In order to check the performance of the HV diff amp, I bread-boarded the input section of a push-pull tube amplifier. I connected a 12AX7 as a direct-coupled split-load phase inverter. I coupled the plate and cathode through 470nF caps to grounded 470k resistors to simulate the grids of the output tubes. Photo 3 shows the two-channel scope photo of the equal and opposite “grid” signals across the two 470k resistors.
18V RMS, but they are loaded down by the 1M-ohm scope inputs. This is a factor you must keep in mind when working with high impedance circuits. Note that this HV diff amp has an even lower input impedance than a scope, so calculation of the amount of attenuation based on parallel impedances may be necessary in high impedance circuits.
Photo 4 shows the phase inverter plate voltage referenced to ground using a 10x scope probe. The AC signal is riding on the nominal DC plate voltage as it swings between 230V and 282V. This AC component represents the voltage that is coupled to one of the output tube grids.
Photo 5 shows the waveform of the plate-cathode volt age at the phase inverter using the HV diff amp. I set the gain to ½. The output of the HV diff amp is ground referenced, so you can do what you wish with it. You could get a similar presentation on
The voltages are the scope using the 10x probe with AC coupling, or with a differential amplifier plug-in.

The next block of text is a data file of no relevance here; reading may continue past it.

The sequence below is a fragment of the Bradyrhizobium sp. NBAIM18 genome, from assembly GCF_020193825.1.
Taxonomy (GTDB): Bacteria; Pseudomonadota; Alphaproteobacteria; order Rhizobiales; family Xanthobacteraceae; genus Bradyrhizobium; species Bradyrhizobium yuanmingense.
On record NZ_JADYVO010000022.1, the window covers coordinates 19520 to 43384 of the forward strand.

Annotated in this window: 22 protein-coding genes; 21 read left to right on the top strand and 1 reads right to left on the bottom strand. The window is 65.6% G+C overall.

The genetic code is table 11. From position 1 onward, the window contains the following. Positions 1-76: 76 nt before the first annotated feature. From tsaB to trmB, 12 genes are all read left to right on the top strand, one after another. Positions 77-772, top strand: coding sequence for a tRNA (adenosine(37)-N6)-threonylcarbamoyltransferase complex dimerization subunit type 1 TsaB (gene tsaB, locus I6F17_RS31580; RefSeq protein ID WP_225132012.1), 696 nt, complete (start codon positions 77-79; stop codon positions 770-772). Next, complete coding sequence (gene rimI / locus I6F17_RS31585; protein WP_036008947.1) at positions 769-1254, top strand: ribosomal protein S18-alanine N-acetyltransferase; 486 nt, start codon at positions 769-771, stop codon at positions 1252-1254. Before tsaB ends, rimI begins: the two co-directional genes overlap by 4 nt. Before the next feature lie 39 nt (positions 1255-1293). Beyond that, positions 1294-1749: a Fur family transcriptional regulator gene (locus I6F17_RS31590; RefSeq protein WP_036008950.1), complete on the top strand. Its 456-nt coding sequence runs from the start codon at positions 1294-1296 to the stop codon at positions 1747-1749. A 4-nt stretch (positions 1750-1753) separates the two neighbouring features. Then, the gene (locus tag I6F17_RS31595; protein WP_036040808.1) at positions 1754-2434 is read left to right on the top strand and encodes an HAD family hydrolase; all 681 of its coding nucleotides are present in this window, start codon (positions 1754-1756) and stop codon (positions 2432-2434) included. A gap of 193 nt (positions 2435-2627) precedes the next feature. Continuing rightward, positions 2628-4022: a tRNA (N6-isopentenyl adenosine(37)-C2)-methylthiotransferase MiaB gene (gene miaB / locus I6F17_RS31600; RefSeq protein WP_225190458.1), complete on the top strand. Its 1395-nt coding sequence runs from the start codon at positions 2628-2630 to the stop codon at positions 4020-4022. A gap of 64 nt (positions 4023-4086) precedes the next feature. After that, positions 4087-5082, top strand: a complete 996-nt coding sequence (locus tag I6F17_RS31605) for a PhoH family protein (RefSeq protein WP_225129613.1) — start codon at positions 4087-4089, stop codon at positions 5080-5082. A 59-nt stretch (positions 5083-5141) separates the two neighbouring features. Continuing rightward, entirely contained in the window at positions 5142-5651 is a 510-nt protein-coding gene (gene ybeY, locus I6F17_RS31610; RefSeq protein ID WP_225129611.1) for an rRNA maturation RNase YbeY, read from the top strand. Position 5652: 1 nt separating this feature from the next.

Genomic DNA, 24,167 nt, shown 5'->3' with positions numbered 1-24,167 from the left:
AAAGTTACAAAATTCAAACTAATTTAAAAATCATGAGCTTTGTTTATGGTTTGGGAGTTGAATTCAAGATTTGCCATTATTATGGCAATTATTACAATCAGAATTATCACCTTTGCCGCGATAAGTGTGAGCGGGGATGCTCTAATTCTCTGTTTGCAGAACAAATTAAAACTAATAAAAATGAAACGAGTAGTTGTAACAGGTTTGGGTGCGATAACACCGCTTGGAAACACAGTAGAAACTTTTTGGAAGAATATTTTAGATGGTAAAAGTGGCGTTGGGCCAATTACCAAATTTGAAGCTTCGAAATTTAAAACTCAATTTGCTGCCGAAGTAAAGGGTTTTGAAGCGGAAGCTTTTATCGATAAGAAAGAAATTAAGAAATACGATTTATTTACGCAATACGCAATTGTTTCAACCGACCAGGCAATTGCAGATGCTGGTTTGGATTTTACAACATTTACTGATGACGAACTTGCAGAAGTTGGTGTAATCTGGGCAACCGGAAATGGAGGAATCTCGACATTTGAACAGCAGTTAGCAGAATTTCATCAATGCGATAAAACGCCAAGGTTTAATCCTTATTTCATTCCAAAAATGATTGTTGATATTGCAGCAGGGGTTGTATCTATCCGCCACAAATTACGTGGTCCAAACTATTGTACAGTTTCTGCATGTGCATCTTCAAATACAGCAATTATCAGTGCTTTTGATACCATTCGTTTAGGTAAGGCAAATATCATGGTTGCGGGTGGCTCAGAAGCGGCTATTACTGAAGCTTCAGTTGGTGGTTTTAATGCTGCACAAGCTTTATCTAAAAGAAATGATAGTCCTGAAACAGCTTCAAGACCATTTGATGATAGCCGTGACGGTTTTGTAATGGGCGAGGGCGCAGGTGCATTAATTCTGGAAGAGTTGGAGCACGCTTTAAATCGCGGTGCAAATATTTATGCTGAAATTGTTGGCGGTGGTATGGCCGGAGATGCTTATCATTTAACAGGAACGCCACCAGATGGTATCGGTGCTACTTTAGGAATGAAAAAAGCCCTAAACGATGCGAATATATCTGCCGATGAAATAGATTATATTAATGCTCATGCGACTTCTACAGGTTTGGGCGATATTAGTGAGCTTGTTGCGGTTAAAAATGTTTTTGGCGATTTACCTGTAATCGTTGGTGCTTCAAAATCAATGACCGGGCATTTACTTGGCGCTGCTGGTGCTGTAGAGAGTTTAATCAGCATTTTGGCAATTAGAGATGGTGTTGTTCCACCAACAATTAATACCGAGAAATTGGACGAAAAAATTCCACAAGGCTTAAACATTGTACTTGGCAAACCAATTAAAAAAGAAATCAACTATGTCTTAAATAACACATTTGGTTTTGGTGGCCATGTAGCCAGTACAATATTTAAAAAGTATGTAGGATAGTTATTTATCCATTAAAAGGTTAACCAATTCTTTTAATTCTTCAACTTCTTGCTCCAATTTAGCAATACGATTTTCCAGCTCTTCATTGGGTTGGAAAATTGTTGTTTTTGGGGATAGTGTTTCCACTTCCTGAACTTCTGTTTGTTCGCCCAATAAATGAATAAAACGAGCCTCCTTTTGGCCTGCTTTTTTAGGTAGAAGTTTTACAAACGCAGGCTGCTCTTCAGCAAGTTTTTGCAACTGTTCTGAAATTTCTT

However, the signal from the HV cliff amp can be sent to a distortion analyzer or other low voltage instrument without concern for the high voltage present in the tube circuitry. I measured a THD-I-N of 0.45% across the 12AX7. This fairly high level is probably due to the open- loop connection of the 12 circuitry, and would improve in a close-loop power amplifier.
You might think you could use two 10x probes to increase the common- mode voltage even further. However, this will probably seriously degrade the CMRR of the AD629, whose internal resistors can vary as much as 25% from the nominal values. Refer to AB-001 for details concerning the accuracy and CMRR degradation due to external components.
Figure 5 shows the frequency response of the HV duff amp at the unity gain (1/1) setting, from 10Hz to 200kHz. It is ruler flat from DC out to 50kHz, making it very useful for audio work.
Figure 6 shows the THD+N versus frequency for three differential volt ages, again at the unity gain setting. The input-referred noise is limited by the Johnson noise of the 380k input resistors in the chip. I engaged the distortion test set 80kHz LP filter to limit out-of-band noise.
The THD+N versus output voltage at unity gain is shown in Fig. 7. The THD is a bit higher at 20kHz due to the usual gain-bandwidth limitations.
Finally, Fig. 8 shows the common-mode rejection versus frequency. Even at 20kHz, there is 65dB CMRR available. This requires that both inputs be at the same impedance, as low as possible to prevent CMRR degradation.